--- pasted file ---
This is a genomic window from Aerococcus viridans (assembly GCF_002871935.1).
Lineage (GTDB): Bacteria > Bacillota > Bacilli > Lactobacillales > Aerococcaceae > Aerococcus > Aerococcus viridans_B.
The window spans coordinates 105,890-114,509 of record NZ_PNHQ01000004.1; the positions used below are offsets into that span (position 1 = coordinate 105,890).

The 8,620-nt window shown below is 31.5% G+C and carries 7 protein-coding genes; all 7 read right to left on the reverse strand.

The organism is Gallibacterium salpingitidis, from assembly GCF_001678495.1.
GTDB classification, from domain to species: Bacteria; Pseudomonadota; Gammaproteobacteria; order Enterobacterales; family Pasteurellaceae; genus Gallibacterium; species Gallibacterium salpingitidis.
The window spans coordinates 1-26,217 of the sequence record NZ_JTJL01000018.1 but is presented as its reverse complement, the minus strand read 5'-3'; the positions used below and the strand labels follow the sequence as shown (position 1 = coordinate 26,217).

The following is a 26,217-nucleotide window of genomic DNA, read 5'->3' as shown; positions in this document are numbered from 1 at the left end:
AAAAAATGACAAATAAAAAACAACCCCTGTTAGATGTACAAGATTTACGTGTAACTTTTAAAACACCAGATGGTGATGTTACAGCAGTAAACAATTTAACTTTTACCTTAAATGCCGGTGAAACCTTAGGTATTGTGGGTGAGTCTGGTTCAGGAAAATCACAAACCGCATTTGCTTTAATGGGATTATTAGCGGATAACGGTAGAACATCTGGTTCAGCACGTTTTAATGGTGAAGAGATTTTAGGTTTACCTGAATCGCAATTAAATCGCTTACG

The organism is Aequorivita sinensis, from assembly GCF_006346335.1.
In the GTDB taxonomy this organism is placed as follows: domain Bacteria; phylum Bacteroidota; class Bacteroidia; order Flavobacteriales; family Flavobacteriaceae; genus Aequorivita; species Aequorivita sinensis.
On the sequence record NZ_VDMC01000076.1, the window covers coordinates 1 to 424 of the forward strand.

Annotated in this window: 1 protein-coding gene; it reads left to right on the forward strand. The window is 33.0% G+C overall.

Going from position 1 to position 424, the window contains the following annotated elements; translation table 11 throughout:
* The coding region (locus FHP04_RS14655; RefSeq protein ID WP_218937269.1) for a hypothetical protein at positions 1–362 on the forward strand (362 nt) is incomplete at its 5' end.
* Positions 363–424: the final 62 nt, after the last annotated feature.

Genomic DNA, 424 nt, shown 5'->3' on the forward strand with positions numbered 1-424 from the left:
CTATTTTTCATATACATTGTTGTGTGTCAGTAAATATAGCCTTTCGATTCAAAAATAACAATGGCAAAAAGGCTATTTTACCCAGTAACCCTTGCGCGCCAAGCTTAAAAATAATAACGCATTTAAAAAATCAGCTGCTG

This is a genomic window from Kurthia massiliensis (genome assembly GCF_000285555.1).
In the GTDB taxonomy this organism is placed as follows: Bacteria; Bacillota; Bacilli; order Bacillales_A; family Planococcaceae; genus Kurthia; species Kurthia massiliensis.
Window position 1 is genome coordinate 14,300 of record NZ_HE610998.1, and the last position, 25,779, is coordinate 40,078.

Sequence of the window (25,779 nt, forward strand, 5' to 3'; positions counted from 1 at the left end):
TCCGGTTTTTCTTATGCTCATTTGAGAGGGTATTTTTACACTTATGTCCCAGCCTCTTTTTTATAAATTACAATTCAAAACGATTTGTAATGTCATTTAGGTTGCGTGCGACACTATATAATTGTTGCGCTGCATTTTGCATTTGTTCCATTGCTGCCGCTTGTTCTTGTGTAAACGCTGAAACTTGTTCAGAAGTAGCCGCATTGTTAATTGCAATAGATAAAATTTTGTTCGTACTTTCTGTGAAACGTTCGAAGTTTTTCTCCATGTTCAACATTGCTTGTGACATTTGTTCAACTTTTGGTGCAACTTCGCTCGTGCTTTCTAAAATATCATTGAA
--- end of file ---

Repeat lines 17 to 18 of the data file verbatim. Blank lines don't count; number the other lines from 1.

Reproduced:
Genomic DNA, 424 nt, shown 5'->3' on the forward strand with positions numbered 1-424 from the left:
CTATTTTTCATATACATTGTTGTGTGTCAGTAAATATAGCCTTTCGATTCAAAAATAACAATGGCAAAAAGGCTATTTTACCCAGTAACCCTTGCGCGCCAAGCTTAAAAATAATAACGCATTTAAAAAATCAGCTGCTG